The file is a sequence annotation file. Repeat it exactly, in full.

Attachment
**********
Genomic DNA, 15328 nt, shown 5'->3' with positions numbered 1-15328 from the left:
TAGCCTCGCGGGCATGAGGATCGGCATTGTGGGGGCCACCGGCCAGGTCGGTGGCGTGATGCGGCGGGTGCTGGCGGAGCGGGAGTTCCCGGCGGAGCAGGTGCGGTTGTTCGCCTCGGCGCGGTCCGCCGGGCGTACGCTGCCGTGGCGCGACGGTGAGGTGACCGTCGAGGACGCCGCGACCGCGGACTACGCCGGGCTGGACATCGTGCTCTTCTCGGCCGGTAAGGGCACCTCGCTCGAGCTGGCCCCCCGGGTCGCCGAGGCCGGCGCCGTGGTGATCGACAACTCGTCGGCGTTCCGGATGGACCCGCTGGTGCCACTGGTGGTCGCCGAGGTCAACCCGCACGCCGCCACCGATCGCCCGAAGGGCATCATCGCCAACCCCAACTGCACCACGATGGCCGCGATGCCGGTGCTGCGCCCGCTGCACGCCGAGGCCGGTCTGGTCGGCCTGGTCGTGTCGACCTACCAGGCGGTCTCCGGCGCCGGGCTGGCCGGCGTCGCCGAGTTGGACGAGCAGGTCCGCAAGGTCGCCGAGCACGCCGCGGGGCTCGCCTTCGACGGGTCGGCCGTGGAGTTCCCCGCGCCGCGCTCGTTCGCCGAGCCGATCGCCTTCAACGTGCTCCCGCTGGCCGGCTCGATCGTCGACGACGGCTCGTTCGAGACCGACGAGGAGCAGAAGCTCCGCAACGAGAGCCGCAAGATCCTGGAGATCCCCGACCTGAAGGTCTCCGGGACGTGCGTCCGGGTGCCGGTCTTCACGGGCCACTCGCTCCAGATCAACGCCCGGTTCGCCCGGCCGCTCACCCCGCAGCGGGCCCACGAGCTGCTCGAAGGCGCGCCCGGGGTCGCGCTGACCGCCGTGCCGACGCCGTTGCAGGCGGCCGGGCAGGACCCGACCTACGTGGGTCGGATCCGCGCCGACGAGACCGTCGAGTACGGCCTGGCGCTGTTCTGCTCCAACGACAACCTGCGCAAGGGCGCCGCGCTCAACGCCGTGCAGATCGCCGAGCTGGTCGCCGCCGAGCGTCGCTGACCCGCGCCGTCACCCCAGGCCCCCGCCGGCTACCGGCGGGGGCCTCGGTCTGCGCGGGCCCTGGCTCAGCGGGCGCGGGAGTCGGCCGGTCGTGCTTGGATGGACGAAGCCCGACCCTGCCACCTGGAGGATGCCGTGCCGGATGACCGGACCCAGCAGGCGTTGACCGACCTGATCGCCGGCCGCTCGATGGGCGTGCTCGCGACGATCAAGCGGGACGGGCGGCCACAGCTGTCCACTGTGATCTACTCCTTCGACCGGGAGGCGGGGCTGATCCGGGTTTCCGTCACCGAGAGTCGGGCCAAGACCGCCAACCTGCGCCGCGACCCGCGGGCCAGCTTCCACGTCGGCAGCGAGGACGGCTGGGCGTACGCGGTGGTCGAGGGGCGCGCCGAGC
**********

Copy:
Genomic DNA, 15328 nt, shown 5'->3' with positions numbered 1-15328 from the left:
TAGCCTCGCGGGCATGAGGATCGGCATTGTGGGGGCCACCGGCCAGGTCGGTGGCGTGATGCGGCGGGTGCTGGCGGAGCGGGAGTTCCCGGCGGAGCAGGTGCGGTTGTTCGCCTCGGCGCGGTCCGCCGGGCGTACGCTGCCGTGGCGCGACGGTGAGGTGACCGTCGAGGACGCCGCGACCGCGGACTACGCCGGGCTGGACATCGTGCTCTTCTCGGCCGGTAAGGGCACCTCGCTCGAGCTGGCCCCCCGGGTCGCCGAGGCCGGCGCCGTGGTGATCGACAACTCGTCGGCGTTCCGGATGGACCCGCTGGTGCCACTGGTGGTCGCCGAGGTCAACCCGCACGCCGCCACCGATCGCCCGAAGGGCATCATCGCCAACCCCAACTGCACCACGATGGCCGCGATGCCGGTGCTGCGCCCGCTGCACGCCGAGGCCGGTCTGGTCGGCCTGGTCGTGTCGACCTACCAGGCGGTCTCCGGCGCCGGGCTGGCCGGCGTCGCCGAGTTGGACGAGCAGGTCCGCAAGGTCGCCGAGCACGCCGCGGGGCTCGCCTTCGACGGGTCGGCCGTGGAGTTCCCCGCGCCGCGCTCGTTCGCCGAGCCGATCGCCTTCAACGTGCTCCCGCTGGCCGGCTCGATCGTCGACGACGGCTCGTTCGAGACCGACGAGGAGCAGAAGCTCCGCAACGAGAGCCGCAAGATCCTGGAGATCCCCGACCTGAAGGTCTCCGGGACGTGCGTCCGGGTGCCGGTCTTCACGGGCCACTCGCTCCAGATCAACGCCCGGTTCGCCCGGCCGCTCACCCCGCAGCGGGCCCACGAGCTGCTCGAAGGCGCGCCCGGGGTCGCGCTGACCGCCGTGCCGACGCCGTTGCAGGCGGCCGGGCAGGACCCGACCTACGTGGGTCGGATCCGCGCCGACGAGACCGTCGAGTACGGCCTGGCGCTGTTCTGCTCCAACGACAACCTGCGCAAGGGCGCCGCGCTCAACGCCGTGCAGATCGCCGAGCTGGTCGCCGCCGAGCGTCGCTGACCCGCGCCGTCACCCCAGGCCCCCGCCGGCTACCGGCGGGGGCCTCGGTCTGCGCGGGCCCTGGCTCAGCGGGCGCGGGAGTCGGCCGGTCGTGCTTGGATGGACGAAGCCCGACCCTGCCACCTGGAGGATGCCGTGCCGGATGACCGGACCCAGCAGGCGTTGACCGACCTGATCGCCGGCCGCTCGATGGGCGTGCTCGCGACGATCAAGCGGGACGGGCGGCCACAGCTGTCCACTGTGATCTACTCCTTCGACCGGGAGGCGGGGCTGATCCGGGTTTCCGTCACCGAGAGTCGGGCCAAGACCGCCAACCTGCGCCGCGACCCGCGGGCCAGCTTCCACGTCGGCAGCGAGGACGGCTGGGCGTACGCGGTGGTCGAGGGGCGCGCCGAGC